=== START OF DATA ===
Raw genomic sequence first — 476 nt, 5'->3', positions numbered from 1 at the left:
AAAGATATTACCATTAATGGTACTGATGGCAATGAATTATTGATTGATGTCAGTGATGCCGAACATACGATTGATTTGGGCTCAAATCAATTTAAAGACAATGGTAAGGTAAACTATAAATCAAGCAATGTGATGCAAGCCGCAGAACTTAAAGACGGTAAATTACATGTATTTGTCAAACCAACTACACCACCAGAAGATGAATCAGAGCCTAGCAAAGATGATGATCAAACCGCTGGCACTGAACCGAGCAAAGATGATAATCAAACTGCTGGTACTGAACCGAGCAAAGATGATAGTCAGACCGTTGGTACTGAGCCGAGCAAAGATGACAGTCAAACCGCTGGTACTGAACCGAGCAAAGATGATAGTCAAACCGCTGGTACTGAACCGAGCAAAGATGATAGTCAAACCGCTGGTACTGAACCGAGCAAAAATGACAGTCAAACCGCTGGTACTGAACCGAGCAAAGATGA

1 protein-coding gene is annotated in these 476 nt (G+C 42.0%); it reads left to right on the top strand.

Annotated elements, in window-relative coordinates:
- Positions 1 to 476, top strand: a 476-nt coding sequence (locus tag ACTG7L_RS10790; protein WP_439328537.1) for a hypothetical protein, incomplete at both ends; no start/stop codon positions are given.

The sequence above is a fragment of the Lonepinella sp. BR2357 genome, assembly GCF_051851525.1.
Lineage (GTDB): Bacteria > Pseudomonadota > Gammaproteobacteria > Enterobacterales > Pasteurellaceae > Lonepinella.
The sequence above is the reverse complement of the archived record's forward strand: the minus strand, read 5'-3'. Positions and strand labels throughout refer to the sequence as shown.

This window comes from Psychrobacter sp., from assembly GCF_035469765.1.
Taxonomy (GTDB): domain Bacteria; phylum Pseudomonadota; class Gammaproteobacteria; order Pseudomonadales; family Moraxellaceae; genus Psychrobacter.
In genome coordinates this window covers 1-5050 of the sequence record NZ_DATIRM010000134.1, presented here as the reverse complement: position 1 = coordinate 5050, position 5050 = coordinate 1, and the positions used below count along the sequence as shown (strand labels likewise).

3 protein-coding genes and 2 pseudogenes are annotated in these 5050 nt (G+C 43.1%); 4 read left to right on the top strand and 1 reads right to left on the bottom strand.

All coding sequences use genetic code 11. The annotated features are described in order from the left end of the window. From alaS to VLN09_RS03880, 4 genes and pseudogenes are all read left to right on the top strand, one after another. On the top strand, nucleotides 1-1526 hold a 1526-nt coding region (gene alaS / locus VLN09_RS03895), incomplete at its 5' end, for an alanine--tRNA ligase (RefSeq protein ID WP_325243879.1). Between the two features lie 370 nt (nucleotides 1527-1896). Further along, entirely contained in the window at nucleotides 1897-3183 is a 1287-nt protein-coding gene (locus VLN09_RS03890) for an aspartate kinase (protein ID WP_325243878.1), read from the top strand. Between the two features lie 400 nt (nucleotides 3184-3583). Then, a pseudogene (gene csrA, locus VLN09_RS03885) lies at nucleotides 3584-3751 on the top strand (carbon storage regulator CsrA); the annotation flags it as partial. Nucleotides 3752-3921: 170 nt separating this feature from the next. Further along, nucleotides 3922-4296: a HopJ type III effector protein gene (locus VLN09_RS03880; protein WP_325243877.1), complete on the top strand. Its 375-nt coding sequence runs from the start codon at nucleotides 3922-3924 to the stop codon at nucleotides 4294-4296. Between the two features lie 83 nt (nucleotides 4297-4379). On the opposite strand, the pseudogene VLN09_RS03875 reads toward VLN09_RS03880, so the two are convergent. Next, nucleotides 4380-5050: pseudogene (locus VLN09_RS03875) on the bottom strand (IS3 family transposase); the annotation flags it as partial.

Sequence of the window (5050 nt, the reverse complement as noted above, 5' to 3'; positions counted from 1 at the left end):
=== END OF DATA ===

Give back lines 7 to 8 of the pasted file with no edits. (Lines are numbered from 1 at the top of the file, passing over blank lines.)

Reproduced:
Lineage (GTDB): Bacteria > Pseudomonadota > Gammaproteobacteria > Enterobacterales > Pasteurellaceae > Lonepinella.
The sequence above is the reverse complement of the archived record's forward strand: the minus strand, read 5'-3'. Positions and strand labels throughout refer to the sequence as shown.